Sport AFL The AFL’s newest coach might just be the best

The AFL’s newest coach might just be the best

brendon bolton
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We might only be eight weeks into the 2016 season but Brendon Bolton is laying a serious claim to being the coach of the year so far.

In 2014, Bolton, serving as interim coach, guided Hawthorn to five successive wins when Alastair Clarkson was diagnosed with Guillain-Barrè syndrome.

He’s aiming for the same feat this weekend – but, amazingly, it’s with a Carlton side who were tipped to barely win a game this season.

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Sure, the Blues will have their hands full trying to contain the undefeated ladder-leaders North Melbourne at Etihad Stadium on Saturday.

But even a big loss wouldn’t deter Carlton fans.

They know, for the first time in years, they have a plan. And they can see their team growing before their eyes.

Bolton has reshaped them.

Some will say the Blues have never really recovered from the salary cap breaches that hit the club in 2002, winning four wooden spoons since.

Brett Ratten looked to be starting a revival, but was then replaced by Mick Malthouse, and we all know how sour that ended.

But Bolton, a former school teacher full of fresh ideas on how to shape and guide young men, has unified the playing group – and in doing so, rejuvenated the Blues faithful.

brendon bolton
Bolton has had a pretty good teacher in Alastair Clarkson. Photo: Getty

How has he done this? It’s quite simple. Bolton is a people person. He builds relationships.

He is connected with his players and he encourages his playing group to pursue off-field interests as it builds character. He also puts himself on the same level as his players.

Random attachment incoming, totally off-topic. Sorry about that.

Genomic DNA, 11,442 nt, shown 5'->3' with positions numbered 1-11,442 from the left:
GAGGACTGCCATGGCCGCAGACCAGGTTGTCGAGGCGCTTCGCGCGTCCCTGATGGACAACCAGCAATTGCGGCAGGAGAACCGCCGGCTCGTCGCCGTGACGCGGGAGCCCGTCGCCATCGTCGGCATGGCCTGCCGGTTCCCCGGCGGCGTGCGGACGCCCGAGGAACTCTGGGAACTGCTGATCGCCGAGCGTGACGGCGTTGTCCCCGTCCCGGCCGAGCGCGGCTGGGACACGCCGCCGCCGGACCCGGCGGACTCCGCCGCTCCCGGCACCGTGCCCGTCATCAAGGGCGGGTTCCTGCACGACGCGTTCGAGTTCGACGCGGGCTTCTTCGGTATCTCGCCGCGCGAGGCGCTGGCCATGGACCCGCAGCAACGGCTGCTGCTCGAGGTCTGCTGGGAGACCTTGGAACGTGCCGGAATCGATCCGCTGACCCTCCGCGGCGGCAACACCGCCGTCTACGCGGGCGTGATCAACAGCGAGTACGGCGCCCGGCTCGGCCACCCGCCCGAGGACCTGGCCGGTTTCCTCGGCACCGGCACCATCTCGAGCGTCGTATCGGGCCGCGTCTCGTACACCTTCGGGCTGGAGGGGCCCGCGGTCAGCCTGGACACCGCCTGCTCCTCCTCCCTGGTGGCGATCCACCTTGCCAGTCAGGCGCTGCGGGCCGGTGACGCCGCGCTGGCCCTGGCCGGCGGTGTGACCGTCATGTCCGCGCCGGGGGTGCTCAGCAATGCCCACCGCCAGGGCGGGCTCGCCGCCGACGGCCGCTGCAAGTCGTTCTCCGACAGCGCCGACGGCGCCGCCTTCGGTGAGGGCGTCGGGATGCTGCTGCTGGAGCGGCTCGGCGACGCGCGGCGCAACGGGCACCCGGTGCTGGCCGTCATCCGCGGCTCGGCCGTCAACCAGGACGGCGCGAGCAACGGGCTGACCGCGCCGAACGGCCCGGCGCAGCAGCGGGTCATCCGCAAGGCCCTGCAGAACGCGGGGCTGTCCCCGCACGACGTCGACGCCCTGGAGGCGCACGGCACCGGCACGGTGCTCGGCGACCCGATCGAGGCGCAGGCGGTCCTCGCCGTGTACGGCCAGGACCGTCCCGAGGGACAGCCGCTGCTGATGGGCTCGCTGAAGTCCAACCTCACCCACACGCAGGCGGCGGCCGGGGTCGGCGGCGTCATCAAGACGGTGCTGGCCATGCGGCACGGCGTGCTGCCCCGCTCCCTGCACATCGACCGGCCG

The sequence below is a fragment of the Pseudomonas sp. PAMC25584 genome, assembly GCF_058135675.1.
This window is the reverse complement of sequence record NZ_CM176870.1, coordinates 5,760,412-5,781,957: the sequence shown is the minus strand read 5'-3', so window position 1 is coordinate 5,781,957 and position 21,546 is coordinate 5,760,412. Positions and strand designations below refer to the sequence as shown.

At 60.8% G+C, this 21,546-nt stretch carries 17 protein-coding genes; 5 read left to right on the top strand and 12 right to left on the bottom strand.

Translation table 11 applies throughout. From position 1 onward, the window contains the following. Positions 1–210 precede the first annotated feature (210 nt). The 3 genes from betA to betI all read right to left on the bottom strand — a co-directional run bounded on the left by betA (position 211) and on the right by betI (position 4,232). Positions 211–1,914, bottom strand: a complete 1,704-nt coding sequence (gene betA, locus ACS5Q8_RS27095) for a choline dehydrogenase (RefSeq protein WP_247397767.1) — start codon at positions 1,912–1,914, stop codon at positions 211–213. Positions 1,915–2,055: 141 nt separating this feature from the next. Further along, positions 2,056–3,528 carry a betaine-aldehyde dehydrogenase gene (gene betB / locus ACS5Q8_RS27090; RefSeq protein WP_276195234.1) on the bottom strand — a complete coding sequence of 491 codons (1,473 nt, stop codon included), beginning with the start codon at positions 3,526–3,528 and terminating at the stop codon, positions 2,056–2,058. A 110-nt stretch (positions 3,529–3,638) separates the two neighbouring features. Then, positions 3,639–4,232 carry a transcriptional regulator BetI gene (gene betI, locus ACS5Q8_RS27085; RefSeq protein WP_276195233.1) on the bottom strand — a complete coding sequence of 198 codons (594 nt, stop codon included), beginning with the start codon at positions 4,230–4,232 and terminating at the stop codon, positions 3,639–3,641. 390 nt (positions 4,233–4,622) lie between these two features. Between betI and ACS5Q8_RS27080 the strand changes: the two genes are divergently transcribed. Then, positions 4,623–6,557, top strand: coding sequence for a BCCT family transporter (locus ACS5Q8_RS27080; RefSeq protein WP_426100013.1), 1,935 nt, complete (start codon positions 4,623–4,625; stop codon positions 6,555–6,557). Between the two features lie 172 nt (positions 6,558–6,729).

We saw this in ‘The Journey’, a short documentary that aired on Fox Footy based on Bolton’s first few months as head coach of Carlton.

On a training camp in Bolton’s home state of Tasmania, Carlton’s newest batch of draftees, including number one selection Jacob Weitering, were forced to dive into a river as punishment for Charlie Curnow breaking a camp rule.

Bolton didn’t stand on the boat and watch his new kids dive into the cold water. Bolton dived in with them. One in, all in.

For Carlton’s draftees, they were woken at 5am and quizzed on their new teammates – what’s their favourite movie? What school did they go to? What’s their dog’s name?

He isn’t just building relationships with his players. He’s building it amongst them.

Bolton has Carlton playing a professional, tough-to-beat style of football.

They defend well inside 50 and make their opposition work extremely hard to transition it out of defence.

Port Adelaide continually broke down in that area at Docklands on Sunday, keeping the Blues in the game until they found their rhythm late and claimed a thrilling two-point win.

The Blues are clearly committed to the cause and they’re playing for their coach.

Marc Murphy and Bryce Gibbs are having much better seasons compared to last season.

Dale Thomas is in the best form of his Carlton life.

Players from other clubs have been given a chance, and they are repaying the faith, such as Liam Sumner, Sam Kerridge, Jed Lamb, Andrew Phillips, Lachie Plowman, Matthew Wright, and even Liam Jones.

Described by 250-gamer Kade Simpson as an “absolute legend”, Bolton had the task of mission impossible coming into 2016.

And while this season may only be two months in, so far at least, he is passing with flying colours.

Josh Barnstable also writes for – football and fantasy analysis unravelled.


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